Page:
Indians still heavily rely on Hood Canal

Steve Chambers skims over the Hood Canal in his Motion Marine cargo boat, jumping over the choppy waters last Wednesday morning.

Chambers, the marine enforcement officer for the Skokomish Tribal Nation, is tasked with making sure the fishermen are all playing by the rules. He’s been on the job for 12 years and, by now, he has it down to a science.

He knows the Skokomish fishermen the way a football coach knows his starting offensive line — the same fishermen occupy the same spots day in and day out, regardless of weather.

On this particular day, the air is a crisp 51 degrees and menacing, dark gray clouds are covering the sky as Lyle Gouley tries to untangle a chum from his net and, a short boat ride away, Ron Twitty sails aboard the Southpaw and keeps his eye on a pesky seal that is hanging out near his net, looking for an easy meal.

“These are the die-hards. I’ve seen them out here during small boat advisories,” Chambers said. “A man’s got to make a living.”

Chamber’s boat is a testament to the fishermen’s attitude. The boat can pull about two tons, which is enough to tow a fishermen’s craft to shore if they get into trouble on the water.

Dave Herrera, the director of the Skokomish Tribe fishery, estimates that about 150 of the some 760 tribal members depend on fishing. The tribal members are allowed to use gill nets, but must adhere to certain rules to do so, according to Steve Neuhauser, fish biologist with the state Department of Fish and Wildlife.

Some of those rules include not setting a gill net within 1,000 feet of a river mouth and having to pull the nets up at least once every 24 hours.

The members of the Skokomish Tribe are looking for the catch of the day: chum salmon.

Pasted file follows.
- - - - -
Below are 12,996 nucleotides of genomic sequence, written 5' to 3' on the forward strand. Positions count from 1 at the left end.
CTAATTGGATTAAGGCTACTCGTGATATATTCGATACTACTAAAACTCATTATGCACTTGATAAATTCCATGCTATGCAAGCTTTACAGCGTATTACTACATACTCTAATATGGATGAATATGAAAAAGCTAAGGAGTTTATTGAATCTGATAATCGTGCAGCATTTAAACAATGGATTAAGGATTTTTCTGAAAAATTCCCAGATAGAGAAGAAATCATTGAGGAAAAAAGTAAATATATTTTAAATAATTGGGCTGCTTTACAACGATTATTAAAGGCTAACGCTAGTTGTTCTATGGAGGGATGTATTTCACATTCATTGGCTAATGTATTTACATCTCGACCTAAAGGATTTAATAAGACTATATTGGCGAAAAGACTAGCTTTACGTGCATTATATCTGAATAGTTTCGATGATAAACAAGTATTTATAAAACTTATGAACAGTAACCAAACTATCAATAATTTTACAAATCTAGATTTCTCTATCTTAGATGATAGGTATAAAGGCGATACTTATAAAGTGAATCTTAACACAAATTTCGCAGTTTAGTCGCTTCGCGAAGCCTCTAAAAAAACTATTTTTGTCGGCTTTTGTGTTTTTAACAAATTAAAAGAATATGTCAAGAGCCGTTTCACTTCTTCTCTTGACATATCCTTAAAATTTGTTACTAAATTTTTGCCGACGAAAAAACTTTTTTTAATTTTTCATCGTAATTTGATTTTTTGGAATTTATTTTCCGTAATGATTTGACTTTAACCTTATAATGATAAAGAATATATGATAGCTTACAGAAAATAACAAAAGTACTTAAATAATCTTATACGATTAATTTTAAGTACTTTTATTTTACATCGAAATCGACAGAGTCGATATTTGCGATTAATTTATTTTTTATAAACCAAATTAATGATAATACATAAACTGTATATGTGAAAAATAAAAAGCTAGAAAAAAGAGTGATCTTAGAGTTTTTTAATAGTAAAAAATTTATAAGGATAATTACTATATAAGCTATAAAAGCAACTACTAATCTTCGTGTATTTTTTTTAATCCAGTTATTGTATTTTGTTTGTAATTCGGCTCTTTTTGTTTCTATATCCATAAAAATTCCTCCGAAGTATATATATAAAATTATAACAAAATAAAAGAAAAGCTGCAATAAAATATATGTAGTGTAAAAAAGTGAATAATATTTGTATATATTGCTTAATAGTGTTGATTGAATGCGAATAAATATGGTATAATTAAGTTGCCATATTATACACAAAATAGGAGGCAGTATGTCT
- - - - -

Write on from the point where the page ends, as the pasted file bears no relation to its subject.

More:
On the average, the tribal members catch about 250,000 salmon a year. Chum salmon fishing season usually begins in late September and goes through November. The tribal members are after the prize catch, chum salmon, because there is a large commercial market for the eggs.

“For whatever reason, there is a market for fish eggs, but not the fish carcasses,” Herrera said.

Once the female fish are caught, the eggs are removed.

Because there is no commercial market for the fish, the fishermen are left with a dilemma: What should they do with the fish carcasses?

In the past, the fishermen have given some fish to food banks, sold some on roadside stands and given them to any other tribe members who request them for food, Herrera said.

“We certainly don’t discourage our fishermen from selling the fish to whomever they want to sell to,” Herrera said.

In years past, the remainder of the fish have been taken to the open waters of the Hood Canal and dumped in. The tribe members always have been careful to dump the fish where they will not wash ashore, Herrera said.

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